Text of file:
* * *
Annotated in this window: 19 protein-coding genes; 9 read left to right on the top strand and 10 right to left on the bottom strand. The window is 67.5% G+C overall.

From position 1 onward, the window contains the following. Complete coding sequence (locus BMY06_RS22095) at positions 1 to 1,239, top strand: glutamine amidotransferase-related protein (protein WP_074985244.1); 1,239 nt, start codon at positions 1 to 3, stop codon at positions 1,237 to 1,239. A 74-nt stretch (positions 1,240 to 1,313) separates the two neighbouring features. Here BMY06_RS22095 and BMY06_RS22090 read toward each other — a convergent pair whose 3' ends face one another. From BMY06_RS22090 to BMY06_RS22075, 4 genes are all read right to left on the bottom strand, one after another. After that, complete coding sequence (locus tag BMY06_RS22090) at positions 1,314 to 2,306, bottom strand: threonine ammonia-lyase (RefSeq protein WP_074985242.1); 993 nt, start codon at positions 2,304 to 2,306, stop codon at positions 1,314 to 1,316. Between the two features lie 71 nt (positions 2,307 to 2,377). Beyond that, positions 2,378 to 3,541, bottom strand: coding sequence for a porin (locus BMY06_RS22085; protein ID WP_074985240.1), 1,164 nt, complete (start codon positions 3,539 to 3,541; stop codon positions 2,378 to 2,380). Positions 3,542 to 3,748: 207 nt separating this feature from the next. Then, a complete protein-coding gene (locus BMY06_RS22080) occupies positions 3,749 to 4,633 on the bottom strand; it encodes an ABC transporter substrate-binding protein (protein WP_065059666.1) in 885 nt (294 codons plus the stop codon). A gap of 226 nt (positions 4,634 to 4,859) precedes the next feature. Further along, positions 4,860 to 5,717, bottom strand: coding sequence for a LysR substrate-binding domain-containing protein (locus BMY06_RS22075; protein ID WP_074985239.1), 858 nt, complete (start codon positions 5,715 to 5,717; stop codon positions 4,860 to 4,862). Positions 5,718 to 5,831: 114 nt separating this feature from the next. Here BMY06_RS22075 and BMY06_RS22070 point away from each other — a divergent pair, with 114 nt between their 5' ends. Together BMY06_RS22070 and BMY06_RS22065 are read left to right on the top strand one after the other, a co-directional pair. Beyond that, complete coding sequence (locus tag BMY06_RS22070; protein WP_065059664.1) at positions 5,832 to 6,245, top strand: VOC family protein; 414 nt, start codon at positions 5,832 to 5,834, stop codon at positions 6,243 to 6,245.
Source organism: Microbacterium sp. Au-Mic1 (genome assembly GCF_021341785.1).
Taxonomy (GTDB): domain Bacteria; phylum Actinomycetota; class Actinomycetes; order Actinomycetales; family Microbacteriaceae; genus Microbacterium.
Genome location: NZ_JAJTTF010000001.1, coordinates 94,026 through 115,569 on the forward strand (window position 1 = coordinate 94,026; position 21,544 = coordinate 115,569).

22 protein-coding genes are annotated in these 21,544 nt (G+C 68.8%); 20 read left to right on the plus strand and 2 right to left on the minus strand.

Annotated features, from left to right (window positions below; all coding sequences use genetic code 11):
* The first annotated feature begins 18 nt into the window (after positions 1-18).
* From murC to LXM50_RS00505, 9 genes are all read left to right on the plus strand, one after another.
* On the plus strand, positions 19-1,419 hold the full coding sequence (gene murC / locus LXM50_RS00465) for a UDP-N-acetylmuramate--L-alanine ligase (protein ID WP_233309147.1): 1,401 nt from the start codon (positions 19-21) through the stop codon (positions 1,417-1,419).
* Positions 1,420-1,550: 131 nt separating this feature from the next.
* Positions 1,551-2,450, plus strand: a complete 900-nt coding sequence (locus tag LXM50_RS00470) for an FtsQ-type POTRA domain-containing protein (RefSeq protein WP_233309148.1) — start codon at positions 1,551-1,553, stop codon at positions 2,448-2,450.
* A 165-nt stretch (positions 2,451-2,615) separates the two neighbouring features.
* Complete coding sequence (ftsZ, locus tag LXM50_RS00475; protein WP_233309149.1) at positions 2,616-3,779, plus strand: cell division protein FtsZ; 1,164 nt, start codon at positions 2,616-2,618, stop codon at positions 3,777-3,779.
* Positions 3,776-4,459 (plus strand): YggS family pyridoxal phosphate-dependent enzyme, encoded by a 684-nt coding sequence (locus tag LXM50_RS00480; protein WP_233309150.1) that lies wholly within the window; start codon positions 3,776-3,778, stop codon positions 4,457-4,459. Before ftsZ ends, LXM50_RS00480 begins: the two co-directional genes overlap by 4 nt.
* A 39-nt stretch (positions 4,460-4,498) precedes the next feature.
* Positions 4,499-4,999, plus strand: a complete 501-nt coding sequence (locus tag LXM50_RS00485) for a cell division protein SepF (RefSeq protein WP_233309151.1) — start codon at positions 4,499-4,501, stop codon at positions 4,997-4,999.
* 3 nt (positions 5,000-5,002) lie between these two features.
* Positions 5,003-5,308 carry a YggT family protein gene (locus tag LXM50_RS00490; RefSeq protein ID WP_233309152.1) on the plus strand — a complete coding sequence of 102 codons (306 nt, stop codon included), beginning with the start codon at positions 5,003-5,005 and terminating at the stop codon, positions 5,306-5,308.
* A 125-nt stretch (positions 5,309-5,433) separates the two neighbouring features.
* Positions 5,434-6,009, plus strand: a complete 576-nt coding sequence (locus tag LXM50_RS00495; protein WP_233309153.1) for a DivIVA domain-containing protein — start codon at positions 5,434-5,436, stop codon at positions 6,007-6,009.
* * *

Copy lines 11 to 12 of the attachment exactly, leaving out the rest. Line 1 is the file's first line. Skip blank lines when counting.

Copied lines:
* Positions 1,420-1,550: 131 nt separating this feature from the next.
* Positions 1,551-2,450, plus strand: a complete 900-nt coding sequence (locus tag LXM50_RS00470) for an FtsQ-type POTRA domain-containing protein (RefSeq protein WP_233309148.1) — start codon at positions 1,551-1,553, stop codon at positions 2,448-2,450.